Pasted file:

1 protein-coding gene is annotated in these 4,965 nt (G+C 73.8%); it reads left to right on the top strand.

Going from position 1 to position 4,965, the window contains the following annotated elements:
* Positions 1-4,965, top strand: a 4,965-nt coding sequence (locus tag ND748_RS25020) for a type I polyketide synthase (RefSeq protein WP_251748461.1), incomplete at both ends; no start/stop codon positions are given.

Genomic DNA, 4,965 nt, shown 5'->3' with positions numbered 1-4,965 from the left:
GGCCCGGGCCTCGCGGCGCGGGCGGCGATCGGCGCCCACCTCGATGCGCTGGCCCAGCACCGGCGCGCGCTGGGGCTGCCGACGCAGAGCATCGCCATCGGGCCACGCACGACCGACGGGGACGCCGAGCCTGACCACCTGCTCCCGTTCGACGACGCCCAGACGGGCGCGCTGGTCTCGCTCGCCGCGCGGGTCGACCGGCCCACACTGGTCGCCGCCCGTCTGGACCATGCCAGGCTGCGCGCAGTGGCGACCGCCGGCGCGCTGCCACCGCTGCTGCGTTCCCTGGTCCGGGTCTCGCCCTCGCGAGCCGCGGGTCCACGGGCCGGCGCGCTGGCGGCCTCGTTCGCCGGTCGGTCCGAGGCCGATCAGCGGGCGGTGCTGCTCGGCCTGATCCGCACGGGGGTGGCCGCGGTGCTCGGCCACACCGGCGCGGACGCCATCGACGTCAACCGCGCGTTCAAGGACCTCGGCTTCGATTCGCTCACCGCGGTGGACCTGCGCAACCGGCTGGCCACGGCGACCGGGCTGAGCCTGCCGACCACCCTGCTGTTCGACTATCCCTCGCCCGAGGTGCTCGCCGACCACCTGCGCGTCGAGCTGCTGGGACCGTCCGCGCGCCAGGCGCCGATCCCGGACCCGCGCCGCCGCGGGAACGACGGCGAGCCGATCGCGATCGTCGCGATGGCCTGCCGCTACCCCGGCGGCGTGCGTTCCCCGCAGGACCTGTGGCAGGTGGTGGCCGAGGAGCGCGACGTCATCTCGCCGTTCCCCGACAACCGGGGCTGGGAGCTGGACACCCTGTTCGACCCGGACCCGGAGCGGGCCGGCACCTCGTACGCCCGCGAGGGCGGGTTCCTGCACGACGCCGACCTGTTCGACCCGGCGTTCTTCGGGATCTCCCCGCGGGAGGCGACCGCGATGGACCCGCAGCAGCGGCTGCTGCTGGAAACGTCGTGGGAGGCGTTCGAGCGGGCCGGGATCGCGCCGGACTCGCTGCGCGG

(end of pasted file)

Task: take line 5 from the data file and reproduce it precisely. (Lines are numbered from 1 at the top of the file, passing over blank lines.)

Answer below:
GGCCCGGGCCTCGCGGCGCGGGCGGCGATCGGCGCCCACCTCGATGCGCTGGCCCAGCACCGGCGCGCGCTGGGGCTGCCGACGCAGAGCATCGCCATCGGGCCACGCACGACCGACGGGGACGCCGAGCCTGACCACCTGCTCCCGTTCGACGACGCCCAGACGGGCGCGCTGGTCTCGCTCGCCGCGCGGGTCGACCGGCCCACACTGGTCGCCGCCCGTCTGGACCATGCCAGGCTGCGCGCAGTGGCGACCGCCGGCGCGCTGCCACCGCTGCTGCGTTCCCTGGTCCGGGTCTCGCCCTCGCGAGCCGCGGGTCCACGGGCCGGCGCGCTGGCGGCCTCGTTCGCCGGTCGGTCCGAGGCCGATCAGCGGGCGGTGCTGCTCGGCCTGATCCGCACGGGGGTGGCCGCGGTGCTCGGCCACACCGGCGCGGACGCCATCGACGTCAACCGCGCGTTCAAGGACCTCGGCTTCGATTCGCTCACCGCGGTGGACCTGCGCAACCGGCTGGCCACGGCGACCGGGCTGAGCCTGCCGACCACCCTGCTGTTCGACTATCCCTCGCCCGAGGTGCTCGCCGACCACCTGCGCGTCGAGCTGCTGGGACCGTCCGCGCGCCAGGCGCCGATCCCGGACCCGCGCCGCCGCGGGAACGACGGCGAGCCGATCGCGATCGTCGCGATGGCCTGCCGCTACCCCGGCGGCGTGCGTTCCCCGCAGGACCTGTGGCAGGTGGTGGCCGAGGAGCGCGACGTCATCTCGCCGTTCCCCGACAACCGGGGCTGGGAGCTGGACACCCTGTTCGACCCGGACCCGGAGCGGGCCGGCACCTCGTACGCCCGCGAGGGCGGGTTCCTGCACGACGCCGACCTGTTCGACCCGGCGTTCTTCGGGATCTCCCCGCGGGAGGCGACCGCGATGGACCCGCAGCAGCGGCTGCTGCTGGAAACGTCGTGGGAGGCGTTCGAGCGGGCCGGGATCGCGCCGGACTCGCTGCGCGG